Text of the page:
The determined initiatives of Campaign Zero in particular resonated with many restaurateurs seeking reform, including the team at Punjab Grill, a dining spot which is new to D.C. though firmly committed to the community of its new home. When the grill reignited on Monday after a week-long closure in response to the protests, marketing manager Megan Cruz explained, “We felt we couldn’t [reopen] without becoming a part of this movement that has captivated the world… Black lives matter, and that shouldn’t be up for debate.” 

Punjab Grill committed half of proceeds from sales on Monday to Campaign Zero with the message on Instagram: “We want to take this opportunity to make it clear that we believe BLACK LIVES MATTER.” Cognizant of the need for “regulatory efforts to ensure accountability,” the grill is continuing to consider ways to “keep the momentum going” to ensure that their contribution does not stop there, according to Cruz. 

Black Lives Matter DC, in addition to Campaign Zero, has received widespread support from restaurant owners using the resources afforded to them by their businesses. After a successful donation of supplies to protesters last week, Beuchert’s Saloon continues to raise money through a portion of menu sales to Black Lives Matter DC, though is currently considering where else they might donate. The saloon’s decorated windows with signs reading “Protestors Welcome,” “Justice for George” and “No Justice No Peace” affirmed its allyship on Saturday when they provided their bathrooms, outlets to charge phones, ice water, sandwiches, snacks, masks, gloves and sanitizer to protesters.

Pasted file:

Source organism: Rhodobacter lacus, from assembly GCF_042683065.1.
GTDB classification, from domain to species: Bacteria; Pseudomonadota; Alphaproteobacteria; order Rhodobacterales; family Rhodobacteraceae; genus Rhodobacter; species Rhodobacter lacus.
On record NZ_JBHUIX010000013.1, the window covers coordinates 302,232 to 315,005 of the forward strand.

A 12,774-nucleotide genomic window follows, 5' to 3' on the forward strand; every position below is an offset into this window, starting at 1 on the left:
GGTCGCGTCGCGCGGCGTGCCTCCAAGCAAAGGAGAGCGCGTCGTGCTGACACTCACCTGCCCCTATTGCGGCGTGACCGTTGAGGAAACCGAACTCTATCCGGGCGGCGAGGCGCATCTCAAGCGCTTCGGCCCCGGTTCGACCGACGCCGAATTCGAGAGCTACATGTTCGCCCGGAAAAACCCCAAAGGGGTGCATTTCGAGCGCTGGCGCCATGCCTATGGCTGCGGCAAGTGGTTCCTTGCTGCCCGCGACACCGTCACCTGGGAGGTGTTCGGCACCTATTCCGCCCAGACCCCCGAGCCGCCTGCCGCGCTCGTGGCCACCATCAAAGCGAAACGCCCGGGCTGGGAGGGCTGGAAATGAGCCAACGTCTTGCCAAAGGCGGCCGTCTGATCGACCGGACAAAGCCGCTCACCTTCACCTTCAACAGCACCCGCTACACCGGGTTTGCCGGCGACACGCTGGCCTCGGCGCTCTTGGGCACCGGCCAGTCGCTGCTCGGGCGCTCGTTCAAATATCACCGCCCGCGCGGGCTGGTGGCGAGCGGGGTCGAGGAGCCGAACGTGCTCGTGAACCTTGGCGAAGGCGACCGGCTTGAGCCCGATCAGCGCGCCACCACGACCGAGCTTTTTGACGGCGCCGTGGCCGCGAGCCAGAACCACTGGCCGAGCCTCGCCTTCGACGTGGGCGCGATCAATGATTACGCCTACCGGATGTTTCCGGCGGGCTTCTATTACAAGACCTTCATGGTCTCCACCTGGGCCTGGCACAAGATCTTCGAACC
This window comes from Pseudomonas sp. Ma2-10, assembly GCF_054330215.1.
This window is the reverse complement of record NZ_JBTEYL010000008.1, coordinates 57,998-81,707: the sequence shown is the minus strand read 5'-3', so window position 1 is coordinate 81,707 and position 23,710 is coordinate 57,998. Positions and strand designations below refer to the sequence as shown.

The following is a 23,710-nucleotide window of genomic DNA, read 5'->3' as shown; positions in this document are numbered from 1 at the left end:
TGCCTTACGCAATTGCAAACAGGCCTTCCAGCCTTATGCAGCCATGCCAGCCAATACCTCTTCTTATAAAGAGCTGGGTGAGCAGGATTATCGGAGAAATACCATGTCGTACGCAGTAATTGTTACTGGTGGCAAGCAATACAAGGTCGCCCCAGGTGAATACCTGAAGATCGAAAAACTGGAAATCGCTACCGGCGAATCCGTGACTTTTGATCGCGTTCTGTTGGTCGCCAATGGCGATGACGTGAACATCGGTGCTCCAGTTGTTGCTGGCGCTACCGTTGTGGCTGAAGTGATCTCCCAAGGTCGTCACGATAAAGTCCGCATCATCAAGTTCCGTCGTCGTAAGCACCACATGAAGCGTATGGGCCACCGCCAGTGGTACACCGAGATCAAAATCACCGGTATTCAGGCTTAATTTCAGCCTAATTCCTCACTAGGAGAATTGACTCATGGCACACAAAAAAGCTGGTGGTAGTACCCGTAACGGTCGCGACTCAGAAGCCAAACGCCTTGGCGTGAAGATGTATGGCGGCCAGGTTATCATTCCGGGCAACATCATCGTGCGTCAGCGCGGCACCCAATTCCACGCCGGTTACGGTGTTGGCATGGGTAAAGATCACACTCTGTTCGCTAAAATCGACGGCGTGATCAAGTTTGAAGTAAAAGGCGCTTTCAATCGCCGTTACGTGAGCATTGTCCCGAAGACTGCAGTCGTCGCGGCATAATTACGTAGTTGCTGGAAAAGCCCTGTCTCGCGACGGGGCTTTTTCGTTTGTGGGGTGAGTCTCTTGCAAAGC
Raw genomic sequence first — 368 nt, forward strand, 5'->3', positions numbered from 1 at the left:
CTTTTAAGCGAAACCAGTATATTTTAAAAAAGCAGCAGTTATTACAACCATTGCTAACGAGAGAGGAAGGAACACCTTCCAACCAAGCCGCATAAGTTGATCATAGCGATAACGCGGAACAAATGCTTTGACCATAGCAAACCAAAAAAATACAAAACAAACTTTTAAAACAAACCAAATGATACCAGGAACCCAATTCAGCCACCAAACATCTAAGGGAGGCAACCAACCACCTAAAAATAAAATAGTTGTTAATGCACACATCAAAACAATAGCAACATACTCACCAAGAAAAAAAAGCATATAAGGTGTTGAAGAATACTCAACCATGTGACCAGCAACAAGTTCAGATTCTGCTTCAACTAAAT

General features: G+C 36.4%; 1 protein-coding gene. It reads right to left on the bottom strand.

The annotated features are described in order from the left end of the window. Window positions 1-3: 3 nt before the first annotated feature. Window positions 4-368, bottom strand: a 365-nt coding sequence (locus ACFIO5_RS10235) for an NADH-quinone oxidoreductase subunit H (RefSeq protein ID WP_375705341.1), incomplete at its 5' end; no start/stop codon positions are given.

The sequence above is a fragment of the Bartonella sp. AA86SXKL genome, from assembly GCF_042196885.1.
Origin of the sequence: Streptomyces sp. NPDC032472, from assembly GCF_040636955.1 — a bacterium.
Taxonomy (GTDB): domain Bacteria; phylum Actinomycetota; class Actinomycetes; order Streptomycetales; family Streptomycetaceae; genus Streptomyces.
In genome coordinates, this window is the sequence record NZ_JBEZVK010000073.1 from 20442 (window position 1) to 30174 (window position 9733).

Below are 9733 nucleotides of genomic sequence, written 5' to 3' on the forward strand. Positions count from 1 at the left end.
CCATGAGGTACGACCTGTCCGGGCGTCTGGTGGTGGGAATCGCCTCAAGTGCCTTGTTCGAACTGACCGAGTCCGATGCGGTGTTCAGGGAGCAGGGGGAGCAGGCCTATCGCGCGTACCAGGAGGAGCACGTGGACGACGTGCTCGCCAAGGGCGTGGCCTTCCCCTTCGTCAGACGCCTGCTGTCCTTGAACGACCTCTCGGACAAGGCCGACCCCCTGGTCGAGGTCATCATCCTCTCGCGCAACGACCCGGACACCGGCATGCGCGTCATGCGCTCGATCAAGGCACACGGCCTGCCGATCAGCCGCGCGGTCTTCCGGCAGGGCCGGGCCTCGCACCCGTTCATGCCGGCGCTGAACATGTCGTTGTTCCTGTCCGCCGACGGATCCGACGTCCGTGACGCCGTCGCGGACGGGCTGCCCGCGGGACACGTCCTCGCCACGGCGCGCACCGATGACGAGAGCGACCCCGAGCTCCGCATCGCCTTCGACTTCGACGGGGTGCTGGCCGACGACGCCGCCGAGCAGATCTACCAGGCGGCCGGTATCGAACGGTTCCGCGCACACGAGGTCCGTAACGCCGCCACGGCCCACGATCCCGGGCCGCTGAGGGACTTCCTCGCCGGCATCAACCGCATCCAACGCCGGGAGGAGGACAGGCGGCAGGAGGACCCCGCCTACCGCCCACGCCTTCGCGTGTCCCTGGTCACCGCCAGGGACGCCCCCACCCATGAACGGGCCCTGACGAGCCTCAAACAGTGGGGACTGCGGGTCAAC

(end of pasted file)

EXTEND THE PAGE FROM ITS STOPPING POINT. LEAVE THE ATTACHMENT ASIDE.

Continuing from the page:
Beuchert’s is collaborating with Black-owned businesses including a distillery and winery to offer specialty cocktails and wines from which a portion of sales will be donated. Presently, ten percent of sales of its featured prime rib dinner and five dollars from each sale of a “BLM” cocktail are being donated. Soon, additional dine-to-donate options will include two wines from a Black-owned winery. Beuchert’s chef and owner Andrew Markert resolutely stressed that Beuchert’s is “more than a restaurant.”